Sedimentation, or clarification, is the processes of letting suspended material settle by gravity.
Suspended material may be particles, such as clay or silts, originally present in the source water.
Suspended material or floc is typically created from materials in the water and chemicals used in
coagulation or, in other treatment processes, such as lime softening (see Lime Softening chapter).
Sedimentation is accomplished by decreasing the velocity of the water to a point which the
particles will no longer remain in suspension. When the velocity no longer supports the particles,
gravity will remove them from the water flow.
The size and type of particles to be removed have a significant effect on the operation of the
sedimentation tank. Sand or silt can be removed very easily because of their density. The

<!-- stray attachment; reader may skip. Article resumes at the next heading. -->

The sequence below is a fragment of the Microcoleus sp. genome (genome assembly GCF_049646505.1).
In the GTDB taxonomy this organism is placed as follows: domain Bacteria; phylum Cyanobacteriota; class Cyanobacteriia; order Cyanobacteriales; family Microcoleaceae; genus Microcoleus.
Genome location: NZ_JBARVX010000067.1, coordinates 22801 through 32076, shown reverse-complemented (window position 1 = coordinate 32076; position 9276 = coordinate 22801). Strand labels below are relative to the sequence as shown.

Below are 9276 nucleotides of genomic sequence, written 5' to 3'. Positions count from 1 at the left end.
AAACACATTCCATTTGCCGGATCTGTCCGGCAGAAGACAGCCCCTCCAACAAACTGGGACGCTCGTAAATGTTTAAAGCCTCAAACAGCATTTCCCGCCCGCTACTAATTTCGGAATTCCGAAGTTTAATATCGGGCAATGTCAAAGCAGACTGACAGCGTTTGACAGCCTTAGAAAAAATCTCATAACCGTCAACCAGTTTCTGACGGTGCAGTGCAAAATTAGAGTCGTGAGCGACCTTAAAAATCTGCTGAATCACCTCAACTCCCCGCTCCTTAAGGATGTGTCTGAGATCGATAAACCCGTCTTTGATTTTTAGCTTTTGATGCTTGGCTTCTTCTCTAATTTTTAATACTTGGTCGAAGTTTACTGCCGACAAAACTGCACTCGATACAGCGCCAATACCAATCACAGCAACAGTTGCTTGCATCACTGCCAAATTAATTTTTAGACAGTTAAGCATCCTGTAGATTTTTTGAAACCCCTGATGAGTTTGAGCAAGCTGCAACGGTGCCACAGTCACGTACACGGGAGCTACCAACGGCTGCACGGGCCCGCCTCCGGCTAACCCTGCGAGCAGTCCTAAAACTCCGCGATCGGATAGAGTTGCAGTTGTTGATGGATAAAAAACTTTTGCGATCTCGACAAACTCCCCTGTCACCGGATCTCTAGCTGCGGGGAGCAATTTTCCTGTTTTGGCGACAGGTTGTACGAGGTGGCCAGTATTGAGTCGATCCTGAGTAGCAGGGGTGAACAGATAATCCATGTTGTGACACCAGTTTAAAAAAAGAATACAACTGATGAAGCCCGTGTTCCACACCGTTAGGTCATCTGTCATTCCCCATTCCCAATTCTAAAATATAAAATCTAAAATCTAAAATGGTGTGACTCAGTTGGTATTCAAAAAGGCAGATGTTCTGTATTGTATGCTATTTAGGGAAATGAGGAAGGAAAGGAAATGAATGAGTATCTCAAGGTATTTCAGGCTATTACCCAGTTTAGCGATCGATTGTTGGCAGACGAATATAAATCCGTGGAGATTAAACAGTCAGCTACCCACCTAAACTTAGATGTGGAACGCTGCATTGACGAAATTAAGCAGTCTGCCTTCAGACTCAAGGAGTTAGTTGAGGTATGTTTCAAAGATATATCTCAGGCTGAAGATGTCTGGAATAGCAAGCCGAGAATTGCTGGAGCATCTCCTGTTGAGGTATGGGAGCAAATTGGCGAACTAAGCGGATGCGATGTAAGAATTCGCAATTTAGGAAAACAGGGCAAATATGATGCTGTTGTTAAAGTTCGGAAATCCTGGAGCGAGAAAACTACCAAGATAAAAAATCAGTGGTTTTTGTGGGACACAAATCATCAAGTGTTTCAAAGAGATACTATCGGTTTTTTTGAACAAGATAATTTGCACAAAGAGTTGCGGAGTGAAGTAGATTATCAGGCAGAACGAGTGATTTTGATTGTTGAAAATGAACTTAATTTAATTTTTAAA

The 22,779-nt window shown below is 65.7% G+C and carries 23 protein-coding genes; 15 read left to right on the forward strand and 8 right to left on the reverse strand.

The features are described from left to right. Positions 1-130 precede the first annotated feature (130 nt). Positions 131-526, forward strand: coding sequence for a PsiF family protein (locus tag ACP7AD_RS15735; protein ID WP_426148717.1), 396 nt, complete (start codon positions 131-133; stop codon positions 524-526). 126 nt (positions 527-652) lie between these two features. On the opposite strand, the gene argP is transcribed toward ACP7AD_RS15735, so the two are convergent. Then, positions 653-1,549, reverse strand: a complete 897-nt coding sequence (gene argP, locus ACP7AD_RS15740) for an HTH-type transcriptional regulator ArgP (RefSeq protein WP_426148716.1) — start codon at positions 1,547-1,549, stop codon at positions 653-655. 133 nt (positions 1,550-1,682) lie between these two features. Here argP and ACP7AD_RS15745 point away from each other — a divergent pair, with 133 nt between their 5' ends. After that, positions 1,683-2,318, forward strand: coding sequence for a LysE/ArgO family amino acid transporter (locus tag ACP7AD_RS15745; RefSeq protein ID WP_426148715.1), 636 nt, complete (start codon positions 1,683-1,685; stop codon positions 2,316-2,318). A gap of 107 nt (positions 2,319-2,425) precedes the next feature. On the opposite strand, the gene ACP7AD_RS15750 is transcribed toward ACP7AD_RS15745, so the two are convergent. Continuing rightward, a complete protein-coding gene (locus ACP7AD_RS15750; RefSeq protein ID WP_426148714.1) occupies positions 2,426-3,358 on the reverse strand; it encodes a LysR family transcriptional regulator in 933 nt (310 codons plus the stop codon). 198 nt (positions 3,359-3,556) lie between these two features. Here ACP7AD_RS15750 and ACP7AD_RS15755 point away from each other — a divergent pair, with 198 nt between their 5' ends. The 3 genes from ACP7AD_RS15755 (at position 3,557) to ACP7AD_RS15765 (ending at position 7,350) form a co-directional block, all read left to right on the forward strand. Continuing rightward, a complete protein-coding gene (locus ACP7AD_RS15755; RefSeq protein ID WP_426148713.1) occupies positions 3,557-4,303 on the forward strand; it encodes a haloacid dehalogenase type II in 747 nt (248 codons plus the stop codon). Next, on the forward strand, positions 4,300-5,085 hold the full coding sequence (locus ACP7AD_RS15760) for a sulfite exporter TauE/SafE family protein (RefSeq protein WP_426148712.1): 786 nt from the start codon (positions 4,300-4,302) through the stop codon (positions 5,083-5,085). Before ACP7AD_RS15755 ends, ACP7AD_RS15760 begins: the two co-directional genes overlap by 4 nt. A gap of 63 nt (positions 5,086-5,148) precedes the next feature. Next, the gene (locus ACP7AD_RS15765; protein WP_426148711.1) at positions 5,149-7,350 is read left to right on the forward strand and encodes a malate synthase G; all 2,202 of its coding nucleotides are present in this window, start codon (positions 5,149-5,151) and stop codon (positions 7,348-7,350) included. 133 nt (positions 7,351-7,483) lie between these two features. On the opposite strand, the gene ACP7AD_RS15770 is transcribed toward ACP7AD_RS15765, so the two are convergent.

velocity of the water-flow channel can be slowed to less than one foot per second and most of the
sand and silt will be removed by simple gravitational forces. In contrast, colloidal material (small
particles that stay in suspension and make the water seem cloudy) will not settle until the
material is coagulated and flocculated by adding a chemical, such as iron salt or aluminum
The shape of the particle also affects its settling characteristics. A round particle, for example,
will settle much more readily than a particle that has ragged or irregular edges. All particles also
tend to have a slight electrical charge. Particles with the same charge tend to repel each other.
This repelling action keeps the particles from congregating into flocs and settling.